February 2014

White students predicted to be in the minority in U.S. public schools by fall 2014

The National Center for Education Statistics released its “Projections of Education Statistics to 2022” with data on enrollment, teachers, graduates, and expenditures. Page 33, Table 3 shows how white students are projected to switch from majority to minority status this fall 2014. Click on the table below to see a larger version. I also found […]


High tech collaborations between traditional schools and after-school or museum programs

In the first installment of the Smithsonian Center for Learning and Digital Access’s new online discussion series, “Digital Directions in Learning”, academic researchers highlighted the Young Writers Project, as an example of an innovative  high-tech community that allows students to write, revise and share their writing with students at other schools. It began as an […]


Top 10 teachers in Florida illustrate how messy and absurd the new teacher data is

This week of February 24, 2014 the State of Florida was forced to dump a boat load of data on its teachers into the public domain (It lost a law suit to Times Union newspaper in Florida, which requested the data). Nearly every public and charter school teacher in the state is named. And next […]


More students don’t always mean lower test scores

When masses more students began taking the SAT in the 1980s and 1990s, average scores dropped so much that the SAT makers had to recalibrate the scoring system in 1995.  To make sure the national average still approached 500 in each verbal and math section, each student got a bump of about 50 points (a […]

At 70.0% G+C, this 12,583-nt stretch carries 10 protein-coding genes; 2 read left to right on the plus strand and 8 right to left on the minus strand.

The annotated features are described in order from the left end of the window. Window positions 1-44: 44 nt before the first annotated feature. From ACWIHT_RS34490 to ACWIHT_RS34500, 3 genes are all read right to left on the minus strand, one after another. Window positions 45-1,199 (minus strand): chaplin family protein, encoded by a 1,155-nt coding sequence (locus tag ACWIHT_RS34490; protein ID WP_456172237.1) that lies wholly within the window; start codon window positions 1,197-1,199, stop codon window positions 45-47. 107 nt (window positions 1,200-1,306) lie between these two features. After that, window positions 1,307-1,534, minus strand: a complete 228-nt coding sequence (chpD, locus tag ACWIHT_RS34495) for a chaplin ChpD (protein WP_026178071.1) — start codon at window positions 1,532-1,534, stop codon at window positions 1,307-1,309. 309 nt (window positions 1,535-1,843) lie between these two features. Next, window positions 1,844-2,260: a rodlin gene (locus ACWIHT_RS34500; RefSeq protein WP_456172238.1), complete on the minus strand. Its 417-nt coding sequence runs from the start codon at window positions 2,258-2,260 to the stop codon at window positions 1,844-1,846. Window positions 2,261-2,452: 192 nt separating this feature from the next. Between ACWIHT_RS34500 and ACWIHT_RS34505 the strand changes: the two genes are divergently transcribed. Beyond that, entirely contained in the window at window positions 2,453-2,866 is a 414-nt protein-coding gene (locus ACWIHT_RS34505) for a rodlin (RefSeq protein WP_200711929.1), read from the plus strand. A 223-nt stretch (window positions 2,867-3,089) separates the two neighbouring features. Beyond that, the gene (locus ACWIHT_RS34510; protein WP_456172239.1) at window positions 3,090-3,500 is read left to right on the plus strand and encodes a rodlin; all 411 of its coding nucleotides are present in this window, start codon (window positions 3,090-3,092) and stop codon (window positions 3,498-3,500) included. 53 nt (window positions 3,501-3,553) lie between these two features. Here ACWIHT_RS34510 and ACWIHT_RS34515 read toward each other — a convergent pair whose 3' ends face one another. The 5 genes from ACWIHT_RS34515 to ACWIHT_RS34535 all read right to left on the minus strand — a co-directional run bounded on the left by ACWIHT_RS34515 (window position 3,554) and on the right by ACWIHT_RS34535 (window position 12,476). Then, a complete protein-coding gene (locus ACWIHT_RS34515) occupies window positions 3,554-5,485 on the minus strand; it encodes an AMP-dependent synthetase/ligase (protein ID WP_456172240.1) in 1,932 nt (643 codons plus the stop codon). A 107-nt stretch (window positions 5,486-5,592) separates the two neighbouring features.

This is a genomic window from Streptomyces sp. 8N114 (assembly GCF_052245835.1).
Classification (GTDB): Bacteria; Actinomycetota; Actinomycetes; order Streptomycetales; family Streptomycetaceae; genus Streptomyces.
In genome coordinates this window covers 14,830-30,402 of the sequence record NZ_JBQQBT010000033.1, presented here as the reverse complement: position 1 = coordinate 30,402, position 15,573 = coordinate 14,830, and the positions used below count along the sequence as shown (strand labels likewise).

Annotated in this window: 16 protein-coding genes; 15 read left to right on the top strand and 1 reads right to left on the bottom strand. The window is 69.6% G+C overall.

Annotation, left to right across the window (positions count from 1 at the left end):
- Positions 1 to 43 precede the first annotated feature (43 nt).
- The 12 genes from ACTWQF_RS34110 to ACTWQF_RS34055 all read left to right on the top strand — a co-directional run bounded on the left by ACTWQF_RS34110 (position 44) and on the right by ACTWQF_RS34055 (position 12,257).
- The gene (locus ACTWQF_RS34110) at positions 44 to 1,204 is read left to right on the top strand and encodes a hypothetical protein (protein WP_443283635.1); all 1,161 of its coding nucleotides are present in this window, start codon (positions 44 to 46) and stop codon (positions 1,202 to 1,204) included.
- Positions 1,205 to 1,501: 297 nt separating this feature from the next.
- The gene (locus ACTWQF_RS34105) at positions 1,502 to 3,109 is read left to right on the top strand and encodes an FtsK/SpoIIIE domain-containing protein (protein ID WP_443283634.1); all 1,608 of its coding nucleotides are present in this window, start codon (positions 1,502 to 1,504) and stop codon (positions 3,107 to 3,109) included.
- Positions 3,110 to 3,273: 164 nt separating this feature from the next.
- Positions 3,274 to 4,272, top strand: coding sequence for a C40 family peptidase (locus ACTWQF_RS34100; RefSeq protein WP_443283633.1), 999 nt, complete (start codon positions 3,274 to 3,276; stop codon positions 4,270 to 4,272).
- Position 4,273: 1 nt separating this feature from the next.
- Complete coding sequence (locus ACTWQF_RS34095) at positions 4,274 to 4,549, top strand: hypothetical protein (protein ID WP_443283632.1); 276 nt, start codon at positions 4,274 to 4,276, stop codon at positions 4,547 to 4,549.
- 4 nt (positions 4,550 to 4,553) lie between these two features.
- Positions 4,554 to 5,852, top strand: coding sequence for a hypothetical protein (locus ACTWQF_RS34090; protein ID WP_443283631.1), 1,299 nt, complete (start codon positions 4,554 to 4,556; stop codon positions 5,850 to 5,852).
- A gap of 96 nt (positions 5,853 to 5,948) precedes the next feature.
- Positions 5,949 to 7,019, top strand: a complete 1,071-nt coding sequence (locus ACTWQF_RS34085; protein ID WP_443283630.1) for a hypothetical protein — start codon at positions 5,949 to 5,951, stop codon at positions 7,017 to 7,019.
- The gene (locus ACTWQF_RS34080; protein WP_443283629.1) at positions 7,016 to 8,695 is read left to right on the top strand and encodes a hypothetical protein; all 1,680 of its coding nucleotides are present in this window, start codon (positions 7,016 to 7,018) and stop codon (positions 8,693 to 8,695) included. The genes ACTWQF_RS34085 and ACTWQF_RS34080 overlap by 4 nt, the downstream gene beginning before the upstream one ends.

10 most (and least) popular Advanced Placement (AP) subjects

Ambitious college-bound U.S. high school students continue to have a deep aversion to math and science, according to my reading of the latest Advanced Placement (AP) test data released by the College Board on February 11, 2014. In this table I compiled of the top 10 subjects, only Calculus AB (the easier of the two math […]


Ed Data Geek David Stewart says tracking interim assessments isn’t useful.

In a Wired blog, “Inside the Educational Data Revolution,” David Stewart, CEO of Tembo, laments how in the largest US school systems, “millions of dollars are being spent on interim assessment systems, intended to track student performance throughout the year and adapt teaching strategies in advance of the high-stakes year-end tests. The problem is that there’s almost […]


K-12 Online Education data show greatest growth in red states

I was looking for trends in the online education figures last compiled by the National Center of Education Statistics in November 2011 (Table 121 in the 2012 Digest of Education Statistics). The data we have count how many school districts offer online classes for K-12 students and how many online courses students are taking. There […]